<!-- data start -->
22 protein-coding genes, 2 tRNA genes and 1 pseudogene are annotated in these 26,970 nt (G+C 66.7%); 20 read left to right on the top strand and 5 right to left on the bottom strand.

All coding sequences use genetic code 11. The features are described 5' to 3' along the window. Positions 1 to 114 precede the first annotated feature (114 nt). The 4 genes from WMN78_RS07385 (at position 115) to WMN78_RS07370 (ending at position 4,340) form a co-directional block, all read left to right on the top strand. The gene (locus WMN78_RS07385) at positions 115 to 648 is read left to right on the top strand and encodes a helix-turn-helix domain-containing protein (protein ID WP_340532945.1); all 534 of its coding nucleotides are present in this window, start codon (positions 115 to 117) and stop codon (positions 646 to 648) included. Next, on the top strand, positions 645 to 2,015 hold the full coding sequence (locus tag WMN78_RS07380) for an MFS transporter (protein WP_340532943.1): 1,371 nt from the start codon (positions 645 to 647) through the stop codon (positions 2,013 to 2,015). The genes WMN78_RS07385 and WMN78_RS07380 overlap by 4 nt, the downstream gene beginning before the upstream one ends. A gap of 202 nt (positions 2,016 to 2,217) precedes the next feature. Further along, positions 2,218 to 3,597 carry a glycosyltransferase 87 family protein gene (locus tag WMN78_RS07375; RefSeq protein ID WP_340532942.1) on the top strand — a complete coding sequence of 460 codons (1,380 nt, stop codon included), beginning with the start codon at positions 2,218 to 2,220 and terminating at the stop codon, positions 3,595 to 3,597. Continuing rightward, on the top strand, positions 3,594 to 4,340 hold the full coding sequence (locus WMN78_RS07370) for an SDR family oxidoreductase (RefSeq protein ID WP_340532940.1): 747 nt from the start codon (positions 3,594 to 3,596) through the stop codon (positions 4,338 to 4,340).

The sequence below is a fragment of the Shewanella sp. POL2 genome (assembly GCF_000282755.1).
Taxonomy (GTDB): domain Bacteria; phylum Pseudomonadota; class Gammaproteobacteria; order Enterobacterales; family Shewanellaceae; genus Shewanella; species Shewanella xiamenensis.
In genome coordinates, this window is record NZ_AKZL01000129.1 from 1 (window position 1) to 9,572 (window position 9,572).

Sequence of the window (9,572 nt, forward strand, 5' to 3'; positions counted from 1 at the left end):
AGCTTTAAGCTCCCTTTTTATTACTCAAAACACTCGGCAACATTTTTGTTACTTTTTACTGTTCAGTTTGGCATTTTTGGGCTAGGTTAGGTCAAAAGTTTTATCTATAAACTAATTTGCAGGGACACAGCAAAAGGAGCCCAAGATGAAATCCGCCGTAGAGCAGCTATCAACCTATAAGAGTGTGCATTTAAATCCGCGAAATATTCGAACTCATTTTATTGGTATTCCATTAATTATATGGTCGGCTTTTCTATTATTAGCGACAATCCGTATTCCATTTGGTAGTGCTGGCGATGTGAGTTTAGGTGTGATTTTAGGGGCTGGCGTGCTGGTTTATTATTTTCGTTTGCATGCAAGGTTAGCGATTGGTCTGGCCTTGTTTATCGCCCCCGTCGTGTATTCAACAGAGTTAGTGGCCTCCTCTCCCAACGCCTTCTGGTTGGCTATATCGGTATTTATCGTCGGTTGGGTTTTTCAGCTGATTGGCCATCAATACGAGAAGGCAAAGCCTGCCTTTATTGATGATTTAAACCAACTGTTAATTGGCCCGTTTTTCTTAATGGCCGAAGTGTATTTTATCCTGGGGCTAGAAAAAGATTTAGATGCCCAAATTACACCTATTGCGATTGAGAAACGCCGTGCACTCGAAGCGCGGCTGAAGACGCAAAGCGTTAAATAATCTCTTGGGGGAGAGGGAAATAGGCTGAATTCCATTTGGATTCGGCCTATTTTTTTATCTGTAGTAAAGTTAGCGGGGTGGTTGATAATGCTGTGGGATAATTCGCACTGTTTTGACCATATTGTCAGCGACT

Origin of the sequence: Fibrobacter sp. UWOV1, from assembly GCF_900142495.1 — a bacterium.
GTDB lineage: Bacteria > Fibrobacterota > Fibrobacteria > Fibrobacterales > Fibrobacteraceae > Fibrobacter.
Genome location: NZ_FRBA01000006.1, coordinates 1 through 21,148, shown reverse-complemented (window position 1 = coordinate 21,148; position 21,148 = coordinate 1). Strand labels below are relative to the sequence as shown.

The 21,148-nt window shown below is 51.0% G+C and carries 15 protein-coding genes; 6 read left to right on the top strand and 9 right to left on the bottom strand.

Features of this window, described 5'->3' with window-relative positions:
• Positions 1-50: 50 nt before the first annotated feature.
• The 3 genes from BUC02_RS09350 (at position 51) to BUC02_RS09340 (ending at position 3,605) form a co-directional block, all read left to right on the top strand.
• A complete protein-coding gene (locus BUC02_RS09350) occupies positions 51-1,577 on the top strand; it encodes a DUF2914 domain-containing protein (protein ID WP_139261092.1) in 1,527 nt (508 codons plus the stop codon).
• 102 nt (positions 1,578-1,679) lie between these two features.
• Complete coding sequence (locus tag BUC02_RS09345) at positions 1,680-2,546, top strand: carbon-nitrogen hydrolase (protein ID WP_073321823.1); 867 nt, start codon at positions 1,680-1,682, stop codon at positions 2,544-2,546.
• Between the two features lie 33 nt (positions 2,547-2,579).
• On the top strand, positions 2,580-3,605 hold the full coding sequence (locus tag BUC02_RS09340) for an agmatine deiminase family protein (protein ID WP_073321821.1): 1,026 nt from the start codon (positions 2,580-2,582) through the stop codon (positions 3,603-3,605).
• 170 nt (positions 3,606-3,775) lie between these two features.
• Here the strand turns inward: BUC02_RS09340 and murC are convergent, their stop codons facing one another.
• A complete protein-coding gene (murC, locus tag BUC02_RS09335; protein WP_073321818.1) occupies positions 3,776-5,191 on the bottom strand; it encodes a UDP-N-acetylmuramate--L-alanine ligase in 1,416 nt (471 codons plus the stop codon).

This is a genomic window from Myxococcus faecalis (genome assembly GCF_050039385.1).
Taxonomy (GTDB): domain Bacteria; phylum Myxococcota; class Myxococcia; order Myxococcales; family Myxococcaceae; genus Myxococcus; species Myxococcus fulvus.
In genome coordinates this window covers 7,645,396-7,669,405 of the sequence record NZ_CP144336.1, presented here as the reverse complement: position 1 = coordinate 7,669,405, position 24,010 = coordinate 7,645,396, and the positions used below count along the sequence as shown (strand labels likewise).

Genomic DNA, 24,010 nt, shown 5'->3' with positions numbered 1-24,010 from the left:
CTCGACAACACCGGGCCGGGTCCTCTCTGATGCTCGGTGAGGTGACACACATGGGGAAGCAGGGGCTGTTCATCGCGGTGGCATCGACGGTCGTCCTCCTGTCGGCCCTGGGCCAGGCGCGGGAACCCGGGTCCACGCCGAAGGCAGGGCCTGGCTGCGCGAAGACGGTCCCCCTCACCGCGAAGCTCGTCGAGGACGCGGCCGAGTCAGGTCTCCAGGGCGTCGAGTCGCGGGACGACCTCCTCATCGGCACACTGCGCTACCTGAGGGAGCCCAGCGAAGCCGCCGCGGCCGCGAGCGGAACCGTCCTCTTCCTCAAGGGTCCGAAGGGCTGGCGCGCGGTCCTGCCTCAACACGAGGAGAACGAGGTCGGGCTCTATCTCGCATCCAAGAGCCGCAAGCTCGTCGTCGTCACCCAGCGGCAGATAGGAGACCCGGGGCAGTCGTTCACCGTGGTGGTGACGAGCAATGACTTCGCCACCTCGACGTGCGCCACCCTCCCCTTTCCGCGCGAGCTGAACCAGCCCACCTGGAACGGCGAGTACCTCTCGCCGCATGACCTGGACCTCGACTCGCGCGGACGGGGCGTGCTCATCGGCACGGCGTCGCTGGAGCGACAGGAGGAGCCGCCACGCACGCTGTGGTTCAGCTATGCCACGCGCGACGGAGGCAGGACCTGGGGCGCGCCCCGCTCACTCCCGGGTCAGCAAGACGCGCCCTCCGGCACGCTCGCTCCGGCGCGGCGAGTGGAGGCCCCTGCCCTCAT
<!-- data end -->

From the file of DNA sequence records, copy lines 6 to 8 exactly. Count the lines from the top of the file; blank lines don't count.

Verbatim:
Sequence of the window (9,572 nt, forward strand, 5' to 3'; positions counted from 1 at the left end):
AGCTTTAAGCTCCCTTTTTATTACTCAAAACACTCGGCAACATTTTTGTTACTTTTTACTGTTCAGTTTGGCATTTTTGGGCTAGGTTAGGTCAAAAGTTTTATCTATAAACTAATTTGCAGGGACACAGCAAAAGGAGCCCAAGATGAAATCCGCCGTAGAGCAGCTATCAACCTATAAGAGTGTGCATTTAAATCCGCGAAATATTCGAACTCATTTTATTGGTATTCCATTAATTATATGGTCGGCTTTTCTATTATTAGCGACAATCCGTATTCCATTTGGTAGTGCTGGCGATGTGAGTTTAGGTGTGATTTTAGGGGCTGGCGTGCTGGTTTATTATTTTCGTTTGCATGCAAGGTTAGCGATTGGTCTGGCCTTGTTTATCGCCCCCGTCGTGTATTCAACAGAGTTAGTGGCCTCCTCTCCCAACGCCTTCTGGTTGGCTATATCGGTATTTATCGTCGGTTGGGTTTTTCAGCTGATTGGCCATCAATACGAGAAGGCAAAGCCTGCCTTTATTGATGATTTAAACCAACTGTTAATTGGCCCGTTTTTCTTAATGGCCGAAGTGTATTTTATCCTGGGGCTAGAAAAAGATTTAGATGCCCAAATTACACCTATTGCGATTGAGAAACGCCGTGCACTCGAAGCGCGGCTGAAGACGCAAAGCGTTAAATAATCTCTTGGGGGAGAGGGAAATAGGCTGAATTCCATTTGGATTCGGCCTATTTTTTTATCTGTAGTAAAGTTAGCGGGGTGGTTGATAATGCTGTGGGATAATTCGCACTGTTTTGACCATATTGTCAGCGACT

Origin of the sequence: Fibrobacter sp. UWOV1, from assembly GCF_900142495.1 — a bacterium.